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Market Overview

Macro Review

Escalating Middle Eastern tensions seemed to have little bearing on financial markets. Oil was driven higher by the news that Libya’s Sharara oil field (the largest in the country) had stopped production following protests, while limited shipping through the Red Sea had little bearing on crude oil earlier in the week. Events in Iran were also compatible with the narrative of escalating tensions, but barely moved risk. If the theme of late last year was around lower oil prices, lower U.S. Treasury yields and higher equities, then the reverse was almost true in the first week of January. In fact, the Russell 2000 had its worst day since last March’s banking crisis (-2.7%) on Wednesday and the Nasdaq completed a five-day losing streak for the first time since December 2022. All tenors of the U.S. Treasury curve rose above 4.0% after a strong non-farm payroll report, which highlights the resilience of the U.S. economy. However, other data points were generally weak. The ISM manufacturing index recorded its fourteenth month in contraction, while JOLTS (job openings) were down to the lowest level since March 2021. The pace of hiring also declined to its lowest level since 2014. FOMC minutes highlighted the divide between officials and the market when it comes to interest rate cuts in 2024 as futures are pricing in 130bps of cuts relative to Fed officials expecting just 75bps. Intriguingly the minutes also revealed a debate around slowing the pace of quantitative tightening, which was similar to March of 2019 which prematurely ended in September of that year with “repocalypse”. Elsewhere, German inflation rose to 3.8% in December from 2.3% a month earlier as the reduction in electricity subsidies triggered a re-acceleration (the same was true in France and the Netherlands). Instead, the bright spots were with Chinese PMIs. Strength across services and manufacturing were upbeat, although equities began the year on a weak footing after weak factory activity.

EM Credit Update

Emerging markets sovereign credit (cash bonds) ended the week down 1.8% with credit spreads 20bps wider. U.S. Treasury yields increased 13-16bps across the curve, and EM sovereign credit felt the brunt of this, but EM corporate credit was only down 0.2% this week. Sovereign outperformers were Venezuela, Bolivia and Ecuador, while Tunisia, Ghana and Ukraine underperformed. The main theme over the past week in EM was primary issuance, with the supply of $22.2bn in new bonds.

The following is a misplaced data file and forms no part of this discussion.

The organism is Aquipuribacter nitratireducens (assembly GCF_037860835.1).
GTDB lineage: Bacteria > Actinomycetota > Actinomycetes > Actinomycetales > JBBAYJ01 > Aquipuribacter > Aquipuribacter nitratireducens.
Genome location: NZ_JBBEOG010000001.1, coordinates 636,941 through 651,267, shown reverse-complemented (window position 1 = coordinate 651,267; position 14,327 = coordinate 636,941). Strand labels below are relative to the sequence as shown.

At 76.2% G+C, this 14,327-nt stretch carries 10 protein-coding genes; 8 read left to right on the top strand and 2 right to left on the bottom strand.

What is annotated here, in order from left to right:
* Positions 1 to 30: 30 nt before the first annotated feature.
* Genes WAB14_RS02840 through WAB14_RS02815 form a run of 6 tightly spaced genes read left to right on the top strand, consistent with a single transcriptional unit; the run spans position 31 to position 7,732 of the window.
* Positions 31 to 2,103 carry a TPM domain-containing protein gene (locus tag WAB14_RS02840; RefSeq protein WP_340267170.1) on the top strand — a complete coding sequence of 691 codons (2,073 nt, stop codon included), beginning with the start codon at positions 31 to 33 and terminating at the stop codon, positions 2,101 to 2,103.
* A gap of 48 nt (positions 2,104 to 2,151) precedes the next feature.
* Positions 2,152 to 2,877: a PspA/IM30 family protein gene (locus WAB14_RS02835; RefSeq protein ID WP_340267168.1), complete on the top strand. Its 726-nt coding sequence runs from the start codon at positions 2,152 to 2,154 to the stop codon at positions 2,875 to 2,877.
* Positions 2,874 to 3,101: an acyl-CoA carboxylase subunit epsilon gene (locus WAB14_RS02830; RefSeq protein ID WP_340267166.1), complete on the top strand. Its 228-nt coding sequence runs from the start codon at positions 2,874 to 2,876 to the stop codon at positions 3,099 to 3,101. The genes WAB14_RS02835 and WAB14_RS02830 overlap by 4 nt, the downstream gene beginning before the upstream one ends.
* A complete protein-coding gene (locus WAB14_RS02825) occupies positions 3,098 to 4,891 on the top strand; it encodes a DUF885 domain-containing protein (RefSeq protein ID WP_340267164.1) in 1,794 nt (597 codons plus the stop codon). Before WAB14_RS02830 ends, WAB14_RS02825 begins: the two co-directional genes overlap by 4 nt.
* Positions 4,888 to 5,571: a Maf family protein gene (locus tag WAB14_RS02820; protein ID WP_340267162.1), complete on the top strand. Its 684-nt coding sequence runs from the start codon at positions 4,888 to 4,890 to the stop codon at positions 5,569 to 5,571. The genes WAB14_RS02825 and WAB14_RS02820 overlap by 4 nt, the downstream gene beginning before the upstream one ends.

The Week Ahead

Key macro releases next week focus on U.S. inflation. The re-acceleration in France, German and Dutch CPI is one factor for the U.S. as higher headline and lower core inflation is expected. On the flip side, Chinese data is likely to show ongoing deflation and weak foreign trade, emphasizing the need for additional stimulus. Other EM inflation releases are due from Argentina, Chile, India, Russia and Mexico. Key EM interest rate decisions are due from Korea (3.5%), Peru (6.75%) and Poland (5.75%). The National Bank of Poland have previously communicated that they are unlikely to cut again until seeing the March inflation report.

Highlights from emerging markets discussed below: China December PMI data mixed on the back of renewed Pledged Supplemental Lending (PSL), Argentina submitted an ambitious reform bill to Congress and launched a program to address import debt, and Turkey inflation in line with expectations.

Fixed Income

Source for data tables: Bloomberg, JPMorgan, Gramercy. EM Fixed Income is represented by the following JPMorgan Indicies: EMBI Global, GBI-EM Global Diversified, CEMBI Broad Diversified and CEMBI Broad High Yield. DM Fixed Income is represented by the JPMorgan JULI Total Return Index and Domestic High Yield Index. Fixed Income, Equity and Commodity data is as of January 5, 2024 (mid-afternoon).

Emerging Markets Weekly Highlights

China December PMI data mixed on the back of renewed Pledged Supplemental Lending (PSL)

Event: NBS composite PMI remained lackluster at 50.3 while Caixin composite PMI increased by a point to 52.6 led by services strength. This follows the resumption of the PSL operation in December, a historically powerful policy tool, with the PBoC lending net RMB350bn to the policy banks after a cessation for 12 months.

Gramercy Commentary: The government likely achieved its 5% growth target for 2023. However, the still lackluster activity momentum, more limited base effects, and signals from last month’s Central Economic Work Conference, sets the stage for continuation of moderately supportive policy in 2024. The Central Bank will likely continue its use of PSL operations to support stable funding to policy banks throughout the year with a focus on public housing and urban village developments as well as relending facilities to aid in local debt resolutions. This, combined with rate cuts in a more muted global rate environment and expansionary fiscal policy, should help to drive growth this year.